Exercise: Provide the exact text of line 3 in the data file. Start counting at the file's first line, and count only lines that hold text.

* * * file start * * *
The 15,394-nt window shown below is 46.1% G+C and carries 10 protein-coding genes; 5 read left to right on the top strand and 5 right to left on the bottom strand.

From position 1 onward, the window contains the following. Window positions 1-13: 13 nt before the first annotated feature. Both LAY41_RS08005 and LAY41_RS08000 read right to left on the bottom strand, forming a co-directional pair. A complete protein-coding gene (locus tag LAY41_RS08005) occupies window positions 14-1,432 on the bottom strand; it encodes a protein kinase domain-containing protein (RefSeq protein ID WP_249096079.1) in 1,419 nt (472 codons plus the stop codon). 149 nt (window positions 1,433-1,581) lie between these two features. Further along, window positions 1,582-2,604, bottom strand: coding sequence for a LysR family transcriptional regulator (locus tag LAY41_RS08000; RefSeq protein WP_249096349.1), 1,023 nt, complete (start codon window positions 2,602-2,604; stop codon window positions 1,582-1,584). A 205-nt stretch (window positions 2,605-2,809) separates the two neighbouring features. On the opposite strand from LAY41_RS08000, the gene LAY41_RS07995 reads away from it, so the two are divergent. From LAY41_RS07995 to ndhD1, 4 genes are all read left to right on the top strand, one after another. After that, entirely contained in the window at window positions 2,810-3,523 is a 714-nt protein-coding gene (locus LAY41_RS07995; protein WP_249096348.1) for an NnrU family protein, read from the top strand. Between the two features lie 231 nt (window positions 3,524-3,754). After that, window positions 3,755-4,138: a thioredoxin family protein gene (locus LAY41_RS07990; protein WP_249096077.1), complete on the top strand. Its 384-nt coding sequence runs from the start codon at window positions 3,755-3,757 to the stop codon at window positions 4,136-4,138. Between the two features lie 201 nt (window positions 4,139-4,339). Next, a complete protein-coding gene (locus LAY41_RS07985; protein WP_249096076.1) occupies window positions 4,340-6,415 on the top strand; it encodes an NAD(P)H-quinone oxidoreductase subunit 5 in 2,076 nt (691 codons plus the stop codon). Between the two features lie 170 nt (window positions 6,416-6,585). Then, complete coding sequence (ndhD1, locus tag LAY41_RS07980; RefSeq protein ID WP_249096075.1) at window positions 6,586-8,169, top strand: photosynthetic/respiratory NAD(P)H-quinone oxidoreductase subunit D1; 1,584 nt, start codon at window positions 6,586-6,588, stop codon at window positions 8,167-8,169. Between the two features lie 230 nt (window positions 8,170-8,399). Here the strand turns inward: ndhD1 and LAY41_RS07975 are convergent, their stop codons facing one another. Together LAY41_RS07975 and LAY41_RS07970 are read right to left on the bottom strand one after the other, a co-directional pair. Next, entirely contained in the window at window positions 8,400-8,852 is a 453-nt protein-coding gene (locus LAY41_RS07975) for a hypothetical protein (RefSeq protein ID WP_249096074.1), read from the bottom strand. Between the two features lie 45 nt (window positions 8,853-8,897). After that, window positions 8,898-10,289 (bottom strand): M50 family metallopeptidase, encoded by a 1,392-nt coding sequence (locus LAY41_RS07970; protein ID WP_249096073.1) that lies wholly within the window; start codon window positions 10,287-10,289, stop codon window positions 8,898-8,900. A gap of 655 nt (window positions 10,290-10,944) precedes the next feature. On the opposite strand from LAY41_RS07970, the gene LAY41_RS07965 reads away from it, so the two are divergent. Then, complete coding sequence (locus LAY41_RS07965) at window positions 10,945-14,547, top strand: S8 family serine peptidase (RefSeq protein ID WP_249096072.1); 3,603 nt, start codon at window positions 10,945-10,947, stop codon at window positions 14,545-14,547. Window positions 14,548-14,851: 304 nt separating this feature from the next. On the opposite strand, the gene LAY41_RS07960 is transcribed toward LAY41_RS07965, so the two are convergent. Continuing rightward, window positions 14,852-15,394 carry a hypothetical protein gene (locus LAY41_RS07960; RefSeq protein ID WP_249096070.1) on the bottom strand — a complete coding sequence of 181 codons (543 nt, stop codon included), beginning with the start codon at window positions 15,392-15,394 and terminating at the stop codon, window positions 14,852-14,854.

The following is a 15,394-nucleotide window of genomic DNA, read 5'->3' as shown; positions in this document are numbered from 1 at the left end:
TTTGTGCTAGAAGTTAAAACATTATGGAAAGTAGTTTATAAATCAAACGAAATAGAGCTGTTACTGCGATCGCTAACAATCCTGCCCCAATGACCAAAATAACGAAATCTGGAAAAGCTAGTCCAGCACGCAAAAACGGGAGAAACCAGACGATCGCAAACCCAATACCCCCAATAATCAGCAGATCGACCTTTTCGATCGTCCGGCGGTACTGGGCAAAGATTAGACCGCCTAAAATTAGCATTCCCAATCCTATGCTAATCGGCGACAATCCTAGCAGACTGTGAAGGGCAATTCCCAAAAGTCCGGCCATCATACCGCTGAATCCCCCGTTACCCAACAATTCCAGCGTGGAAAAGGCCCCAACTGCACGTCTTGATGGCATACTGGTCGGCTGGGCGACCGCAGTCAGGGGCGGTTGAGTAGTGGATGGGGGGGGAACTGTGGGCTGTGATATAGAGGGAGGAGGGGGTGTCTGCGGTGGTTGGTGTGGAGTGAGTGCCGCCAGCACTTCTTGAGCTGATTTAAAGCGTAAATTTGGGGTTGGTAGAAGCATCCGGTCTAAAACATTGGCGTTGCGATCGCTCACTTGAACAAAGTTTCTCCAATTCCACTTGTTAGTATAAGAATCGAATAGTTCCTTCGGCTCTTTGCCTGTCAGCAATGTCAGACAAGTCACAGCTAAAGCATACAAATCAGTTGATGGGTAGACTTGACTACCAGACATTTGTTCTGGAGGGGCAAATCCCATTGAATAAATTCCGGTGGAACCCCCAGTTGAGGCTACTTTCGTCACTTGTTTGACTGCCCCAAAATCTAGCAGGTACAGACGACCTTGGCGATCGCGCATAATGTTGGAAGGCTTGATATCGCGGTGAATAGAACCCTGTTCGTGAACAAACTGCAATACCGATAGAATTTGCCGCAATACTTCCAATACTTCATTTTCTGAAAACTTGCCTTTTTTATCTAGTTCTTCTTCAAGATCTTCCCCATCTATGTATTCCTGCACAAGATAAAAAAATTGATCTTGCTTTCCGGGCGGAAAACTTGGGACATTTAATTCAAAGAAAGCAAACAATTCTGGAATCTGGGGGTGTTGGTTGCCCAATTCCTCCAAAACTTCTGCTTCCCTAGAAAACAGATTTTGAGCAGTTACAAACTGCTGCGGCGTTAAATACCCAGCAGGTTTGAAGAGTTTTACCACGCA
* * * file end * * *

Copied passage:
The following is a 15,394-nucleotide window of genomic DNA, read 5'->3' as shown; positions in this document are numbered from 1 at the left end: